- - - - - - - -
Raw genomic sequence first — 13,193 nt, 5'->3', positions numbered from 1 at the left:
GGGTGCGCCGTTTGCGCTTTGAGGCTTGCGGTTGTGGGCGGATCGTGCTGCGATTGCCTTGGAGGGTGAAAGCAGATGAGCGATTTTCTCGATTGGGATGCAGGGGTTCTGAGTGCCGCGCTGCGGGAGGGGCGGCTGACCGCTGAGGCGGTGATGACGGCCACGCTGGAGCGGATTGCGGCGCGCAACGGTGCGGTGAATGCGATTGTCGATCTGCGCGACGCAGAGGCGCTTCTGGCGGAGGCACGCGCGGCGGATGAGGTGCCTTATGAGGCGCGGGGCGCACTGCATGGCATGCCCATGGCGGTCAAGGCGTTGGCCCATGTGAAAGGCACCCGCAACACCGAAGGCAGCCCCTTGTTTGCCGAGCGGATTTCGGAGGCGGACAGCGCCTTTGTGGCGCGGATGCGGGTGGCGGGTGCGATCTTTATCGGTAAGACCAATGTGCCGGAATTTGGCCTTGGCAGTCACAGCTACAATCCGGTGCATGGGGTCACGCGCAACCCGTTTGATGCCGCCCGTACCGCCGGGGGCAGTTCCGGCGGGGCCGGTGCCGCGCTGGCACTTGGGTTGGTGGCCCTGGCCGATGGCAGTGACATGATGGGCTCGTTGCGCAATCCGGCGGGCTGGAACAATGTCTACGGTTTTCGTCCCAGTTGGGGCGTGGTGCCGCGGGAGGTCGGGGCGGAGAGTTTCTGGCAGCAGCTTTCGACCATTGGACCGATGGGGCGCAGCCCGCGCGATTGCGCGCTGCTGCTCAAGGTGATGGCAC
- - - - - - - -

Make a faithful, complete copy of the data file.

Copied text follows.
Raw genomic sequence first — 13,193 nt, 5'->3', positions numbered from 1 at the left:
GGGTGCGCCGTTTGCGCTTTGAGGCTTGCGGTTGTGGGCGGATCGTGCTGCGATTGCCTTGGAGGGTGAAAGCAGATGAGCGATTTTCTCGATTGGGATGCAGGGGTTCTGAGTGCCGCGCTGCGGGAGGGGCGGCTGACCGCTGAGGCGGTGATGACGGCCACGCTGGAGCGGATTGCGGCGCGCAACGGTGCGGTGAATGCGATTGTCGATCTGCGCGACGCAGAGGCGCTTCTGGCGGAGGCACGCGCGGCGGATGAGGTGCCTTATGAGGCGCGGGGCGCACTGCATGGCATGCCCATGGCGGTCAAGGCGTTGGCCCATGTGAAAGGCACCCGCAACACCGAAGGCAGCCCCTTGTTTGCCGAGCGGATTTCGGAGGCGGACAGCGCCTTTGTGGCGCGGATGCGGGTGGCGGGTGCGATCTTTATCGGTAAGACCAATGTGCCGGAATTTGGCCTTGGCAGTCACAGCTACAATCCGGTGCATGGGGTCACGCGCAACCCGTTTGATGCCGCCCGTACCGCCGGGGGCAGTTCCGGCGGGGCCGGTGCCGCGCTGGCACTTGGGTTGGTGGCCCTGGCCGATGGCAGTGACATGATGGGCTCGTTGCGCAATCCGGCGGGCTGGAACAATGTCTACGGTTTTCGTCCCAGTTGGGGCGTGGTGCCGCGGGAGGTCGGGGCGGAGAGTTTCTGGCAGCAGCTTTCGACCATTGGACCGATGGGGCGCAGCCCGCGCGATTGCGCGCTGCTGCTCAAGGTGATGGCAC